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Nagorno-Karabakh conflict: Armenia, Azerbaijan continue to trade fire, blame

Fighting between Azeri and Armenian forces over the disputed Nagorno-Karabakh territory is continuing despite a recent ceasefire, with the two sides repeatedly accusing each other of violating the truce.

The Armenian Ministry of Defense said in a statement on Wednesday that Azerbaijani forces had hit two Armenian military sites situated on Armenian territory. It said Armenia reserved the right to attack any military facility on Azerbaijani territory.

Azerbaijan had claimed earlier on Wednesday that it had hit two missile launch sites in Armenia that were being used as a base to target civilian areas.

The Armenian Defense Ministry rejected the claim that they were being used to target civilians.

“Those claims by the Ministry of Defense of Azerbaijan cannot have any grounds. In fact, the military and political leadership of that country allowed itself to take aim at equipment located on the territory of the Republic of Armenia carrying out combat duty, only on the basis of assumptions,” the ministry said.

Armenia and Azerbaijan reached a humanitarian ceasefire on Saturday following 11 hours of Russian-mediated talks in Moscow. The agreement, which aimed to allow an exchange of detainees and the collection of bodies from the battlefield, fell apart on Monday due to reported Armenian shelling of Azerbaijan’s second-largest city of Ganja.

Azerbaijan’s Foreign Ministry said the shellfire had left at least nine people dead and 33 others wounded, including children, less than 24 hours after the halt to fighting was supposed to take effect.

Russia urges Armenia, Azerbaijan to respect truce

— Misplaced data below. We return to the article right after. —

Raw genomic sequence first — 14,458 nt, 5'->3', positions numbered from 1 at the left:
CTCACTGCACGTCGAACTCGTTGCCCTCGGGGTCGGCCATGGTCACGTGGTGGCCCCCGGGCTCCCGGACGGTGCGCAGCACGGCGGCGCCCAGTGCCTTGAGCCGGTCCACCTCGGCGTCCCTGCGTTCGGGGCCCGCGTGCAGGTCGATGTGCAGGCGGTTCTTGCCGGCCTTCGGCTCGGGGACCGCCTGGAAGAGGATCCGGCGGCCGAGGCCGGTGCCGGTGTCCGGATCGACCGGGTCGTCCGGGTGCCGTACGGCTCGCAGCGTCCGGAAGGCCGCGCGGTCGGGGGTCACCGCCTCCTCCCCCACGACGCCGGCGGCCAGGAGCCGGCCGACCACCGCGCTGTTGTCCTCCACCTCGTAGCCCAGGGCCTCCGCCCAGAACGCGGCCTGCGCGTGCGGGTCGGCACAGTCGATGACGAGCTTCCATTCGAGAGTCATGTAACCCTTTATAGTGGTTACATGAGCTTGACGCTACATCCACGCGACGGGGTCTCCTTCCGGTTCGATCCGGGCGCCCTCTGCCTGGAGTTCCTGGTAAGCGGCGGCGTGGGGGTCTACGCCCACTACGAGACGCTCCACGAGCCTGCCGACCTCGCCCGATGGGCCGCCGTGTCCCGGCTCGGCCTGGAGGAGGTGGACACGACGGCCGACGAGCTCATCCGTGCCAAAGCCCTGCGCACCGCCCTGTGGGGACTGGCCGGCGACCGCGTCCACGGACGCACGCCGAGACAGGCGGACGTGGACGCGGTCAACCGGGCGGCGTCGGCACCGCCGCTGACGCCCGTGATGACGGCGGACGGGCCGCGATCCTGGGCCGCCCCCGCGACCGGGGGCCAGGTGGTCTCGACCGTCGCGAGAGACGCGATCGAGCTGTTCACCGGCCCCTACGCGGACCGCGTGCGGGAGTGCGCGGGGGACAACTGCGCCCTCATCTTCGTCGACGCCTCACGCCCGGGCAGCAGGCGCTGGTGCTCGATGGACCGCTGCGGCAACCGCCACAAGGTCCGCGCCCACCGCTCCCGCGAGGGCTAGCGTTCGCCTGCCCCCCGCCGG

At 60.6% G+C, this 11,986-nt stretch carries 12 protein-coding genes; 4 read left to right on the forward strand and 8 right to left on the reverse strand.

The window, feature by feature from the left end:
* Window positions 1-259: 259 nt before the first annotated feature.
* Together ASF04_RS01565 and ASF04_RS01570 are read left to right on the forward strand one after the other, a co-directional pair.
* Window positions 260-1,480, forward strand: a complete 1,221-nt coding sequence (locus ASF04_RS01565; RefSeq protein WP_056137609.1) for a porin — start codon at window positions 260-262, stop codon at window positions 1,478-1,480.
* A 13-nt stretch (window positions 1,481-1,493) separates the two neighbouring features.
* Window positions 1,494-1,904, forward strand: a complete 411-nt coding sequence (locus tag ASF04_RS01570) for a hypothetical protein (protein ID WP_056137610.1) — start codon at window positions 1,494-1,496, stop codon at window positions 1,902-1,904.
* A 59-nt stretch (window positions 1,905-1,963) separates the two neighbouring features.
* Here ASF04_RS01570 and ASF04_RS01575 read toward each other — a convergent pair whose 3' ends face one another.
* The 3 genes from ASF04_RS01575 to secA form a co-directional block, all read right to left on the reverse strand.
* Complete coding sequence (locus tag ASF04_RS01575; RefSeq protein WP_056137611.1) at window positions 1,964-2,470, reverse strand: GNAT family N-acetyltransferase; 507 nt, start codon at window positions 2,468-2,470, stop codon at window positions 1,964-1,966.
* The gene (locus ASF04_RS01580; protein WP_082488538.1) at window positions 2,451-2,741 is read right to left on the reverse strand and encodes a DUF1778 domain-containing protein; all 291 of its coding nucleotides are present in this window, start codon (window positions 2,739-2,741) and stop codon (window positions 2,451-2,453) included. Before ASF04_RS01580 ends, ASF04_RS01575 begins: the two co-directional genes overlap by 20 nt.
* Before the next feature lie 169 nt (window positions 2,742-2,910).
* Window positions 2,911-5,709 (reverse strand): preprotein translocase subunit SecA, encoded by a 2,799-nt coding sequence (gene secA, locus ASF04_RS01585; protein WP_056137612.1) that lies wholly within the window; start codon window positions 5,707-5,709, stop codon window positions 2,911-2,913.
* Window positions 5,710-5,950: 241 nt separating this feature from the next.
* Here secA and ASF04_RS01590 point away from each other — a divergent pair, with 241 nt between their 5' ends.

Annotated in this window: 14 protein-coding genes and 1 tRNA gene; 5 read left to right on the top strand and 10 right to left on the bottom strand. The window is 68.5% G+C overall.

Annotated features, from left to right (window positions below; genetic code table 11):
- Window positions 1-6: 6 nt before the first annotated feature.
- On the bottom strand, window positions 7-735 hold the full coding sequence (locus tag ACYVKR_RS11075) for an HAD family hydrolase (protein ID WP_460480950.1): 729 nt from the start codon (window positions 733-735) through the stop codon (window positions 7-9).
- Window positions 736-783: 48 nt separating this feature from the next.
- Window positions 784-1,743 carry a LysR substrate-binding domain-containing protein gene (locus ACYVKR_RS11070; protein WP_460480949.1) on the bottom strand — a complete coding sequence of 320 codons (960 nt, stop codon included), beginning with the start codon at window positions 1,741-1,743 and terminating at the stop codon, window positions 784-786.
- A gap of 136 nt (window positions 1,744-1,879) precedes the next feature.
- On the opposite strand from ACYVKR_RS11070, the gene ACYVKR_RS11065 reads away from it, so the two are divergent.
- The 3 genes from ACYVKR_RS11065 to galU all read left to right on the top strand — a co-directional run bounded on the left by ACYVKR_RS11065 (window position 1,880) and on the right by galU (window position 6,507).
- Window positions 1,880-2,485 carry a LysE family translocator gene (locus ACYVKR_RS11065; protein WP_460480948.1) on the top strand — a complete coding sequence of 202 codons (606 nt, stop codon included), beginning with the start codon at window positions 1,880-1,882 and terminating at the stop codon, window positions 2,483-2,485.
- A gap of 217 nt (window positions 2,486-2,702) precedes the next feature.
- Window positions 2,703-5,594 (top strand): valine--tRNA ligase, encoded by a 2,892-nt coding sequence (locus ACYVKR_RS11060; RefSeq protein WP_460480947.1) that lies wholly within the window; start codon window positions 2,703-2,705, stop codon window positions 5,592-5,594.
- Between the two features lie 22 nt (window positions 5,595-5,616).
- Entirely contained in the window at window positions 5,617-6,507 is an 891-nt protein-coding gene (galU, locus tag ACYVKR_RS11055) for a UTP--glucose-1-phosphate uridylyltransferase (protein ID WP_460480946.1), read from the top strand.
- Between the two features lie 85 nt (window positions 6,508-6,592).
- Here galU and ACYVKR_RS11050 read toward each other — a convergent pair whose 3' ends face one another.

Meanwhile, Russian Defense Minister Sergei Shoigu has urged the two counties to observe the recent ceasefire in the disputed Nagorno-Karabakh region.

Shoigu made the remark in telephone calls with his Armenian and Azeri counterparts.

The two Caucasus rivals have repeatedly accused each other of serious truce violations and crimes against civilians.

Azerbaijan to continue military operations in Nagorno-Karabakh

Separately on Wednesday, Azerbaijan’s President Ilham Aliyev said his country was continuing a military operation to free territory in Nagorno-Karabakh.

Nagorno-Karabakh is internationally recognized as part of the Republic of Azerbaijan, but it has been under Armenia’s control since the early 1990s. The territory declared independence from Azerbaijan in 1991.

For years, the two neighbors have been locked in a conflict over Azerbaijan’s breakaway, mainly ethnic Armenian region of Nagorno-Karabakh. A ceasefire agreed in 1994 failed to end the conflict.

The recent clashes, the worst in decades, erupted on September 27, with each side accusing the other of instigating the fighting.

Nearly 600 people, including 67 civilians, have been killed since last month, according to a tally based on tolls given by both sides.

‘Only a change in Turkey’s stance can unlock Nagorno-Karabakh settlement’

Meanwhile, Armenian Prime Minister Nikol Pashinyan says he believes that only a change in Turkey’s stance on the conflict can prompt Azerbaijan to halt military action in the region.

On Tuesday, Pashinyan accused Turkey of sabotaging the ceasefire and of trying to muscle its way into the wider South Caucasus region to further what he called its expansionist ambitions.

“I’m convinced that, for as long as Turkey’s position remains unchanged, Azerbaijan will not stop fighting,” he said.

The remarks came after Turkish Foreign Minister Mevlut Cavusoglu said earlier on Tuesday that calls for a ceasefire were reasonable but must include an Armenian withdrawal from Azeri lands.

“We find international calls for a ceasefire reasonable. But we can only see the international community’s wish to solve this issue if there is a call for Armenia to withdraw from Azeri lands as well,” Cavusoglu said at a news conference with his Swedish counterpart, Ann Linde, in Ankara.

Washington, Paris, and Moscow have led mediation over Karabakh for almost three decades as co-chairs of the Organization for Security and Cooperation in Europe (OSCE)’s Minsk Group, but they have failed to settle the conflict.

The sticking point is four United Nations (UN) resolutions that call for the unconditional withdrawal of military forces from the occupied territory, as Armenia prefers to maintain the status quo.

Turkey condemns the Armenian occupation of Azeri lands in Nagorno-Karabakh, vowing full solidarity with Azerbaijan. It has also repeatedly criticized efforts by the Minsk Group to achieve a ceasefire in the region, saying the group has done nothing in nearly 30 years of talks.

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